Activists are now pressuring governments to take further steps. If a citizen has a right to know his donor's identity, they reason, he has a right to know that he is donor-conceived. In the U.K., members of Parliament have proposed that birth certificates should be specially marked to indicate use of donated gametes.
Few people predicted this level of involvement when the original law was implemented, but as Andrea Braverman says, the word registry is like a "Rorschach blot": Everyone sees in it what she wants. There is still a great deal of disagreement over what a registry should do, so Braverman, who has joined Sims' task force, thinks bottom-up incrementalism is the best approach. So does Nanette Elster, director of the Health Law Institute at DePaul College of Law. "Once you have laws, it's very hard to change them. It makes more sense to let things evolve."
For some, change might not come fast enough. Yet as Elster and Braverman note, those who rush to change the status quo often find themselves resorting to ever more intrusive means, which then choke off the use of sperm and egg donations. Clearly, parents who choose to use reproductive technology are being treated differently than those who employ other nontraditional means of producing or acquiring children. The law doesn't require parents to tell their children that they are adopted or that they are the product of an extramarital affair, Elster points out. "We don't question people about how their families come about except in this area," she says.
The use of reproductive technology has long been treated with suspicion. Practices that would be considered mundane were they to occur in the privacy of the bedroom are suddenly made to seem troubling or problematic when they occur in a laboratory. Witness the 2005 Indiana bill that sought to ban single women from becoming mothers "by means other than sexual intercourse." It's by this kind of thinking that "unauthorized reproduction" (in the bill's frightening language) becomes a crime.
Braverman is frustrated by activists who believe that "open is the only model." "Everyone's rushing in to say, 'We know donor-conceived children want to know their donors,' " she says. "No, we don't." She points to research by Joanna Scheib, a psychologist at the University of California at Davis, who has been following the first donor "identity release" program in the country. The program, started in 1983 by The Sperm Bank of California (TSBC), releases a donor's identity to his offspring when the child turns 18. Scheib, along with the sperm bank staff, expected that most offspring would want to meet their donors, but few of the eligible offspring have chosen to. "There are not a ton of people knocking down our doors for identity release," Scheib says. Elster too finds the "openness vs. anonymity" framework exasperating; what's more important, she says, is choice. "There isn't a one-size-fits-all answer here," she says. "Every family is different; every dynamic in a family is different. People might not all want to know."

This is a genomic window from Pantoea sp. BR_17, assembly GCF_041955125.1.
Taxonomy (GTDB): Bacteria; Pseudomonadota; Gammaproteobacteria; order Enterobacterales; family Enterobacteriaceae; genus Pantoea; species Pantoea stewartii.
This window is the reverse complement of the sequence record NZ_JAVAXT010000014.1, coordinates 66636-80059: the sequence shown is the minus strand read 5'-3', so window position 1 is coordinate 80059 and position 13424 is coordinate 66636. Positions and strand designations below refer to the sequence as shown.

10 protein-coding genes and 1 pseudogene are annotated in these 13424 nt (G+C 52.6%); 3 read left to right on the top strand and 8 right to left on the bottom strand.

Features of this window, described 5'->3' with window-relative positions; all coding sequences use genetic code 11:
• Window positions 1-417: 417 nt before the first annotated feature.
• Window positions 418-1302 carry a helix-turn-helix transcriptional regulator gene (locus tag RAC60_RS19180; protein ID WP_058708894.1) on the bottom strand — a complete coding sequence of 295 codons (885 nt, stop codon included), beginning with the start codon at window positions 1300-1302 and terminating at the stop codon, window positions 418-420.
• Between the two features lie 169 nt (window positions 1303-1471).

For those who do, sperm and egg banks are now offering more information about donors and new "open donor" programs. Like TSBC's identity release, these programs provide the donor's name and personal information to the offspring, usually when he or she turns 18. According to a study by Scheib, in 2006 there were three times as many open donor programs in the U.S. as there were in 1996. These voluntarily open programs have attracted much larger donor pools than the government-mandated systems. The reasons for the difference are not yet clear. Scheib thinks the open programs have better recruitment strategies—e.g., staying open later, since donors who don't desire anonymity are usually older and have day jobs. In TSBC's case, successful recruitment may have something to do with the fact that the company accepts gay donors, which most banks don't. (Gay donors are more willing to be identified.) Seventy-five percent of TSBC's donors agree to be part of the identity release program, and Scheib has found that the ratio of open-identity to anonymous sperm donors in a program increases the longer the program has existed.
Sarah will not benefit from these programs, and she is in no hurry to mandate them for the sake of future donor-conceived children who find themselves in situations similar to hers. While she would like to meet her biological father, she says access to the medical records would be enough. "I don't fault the donors for wanting to remain anonymous," she says. "I just think that I have a right to my history."
A voluntary registry would be no panacea. The competing needs of donors, parents, and offspring probably will never be fully reconciled. Still, a move toward greater voluntary openness—through a registry and increased consumer options—would be a step forward. There's a temptation to see "transparency" as the solution to every problem, but as the European experience attests, complete transparency can be destructive, forcing parents to buy gametes overseas or refrain from disclosing their children's status.
What's needed is not blunt government decrees but discretion and delicacy, a way to balance, not eliminate, the conflicting interests involved. A mandated registry would make such balancing impossible. Banks themselves may yet respond with a solution that helps meet the needs of both donors and children while allowing couples to conceive those kids in the first place. Stamping out the sperm banks in the name of protecting their clients would be throwing the baby out with the bathwater.
Cheryl Miller is the editor of Doublethink magazine.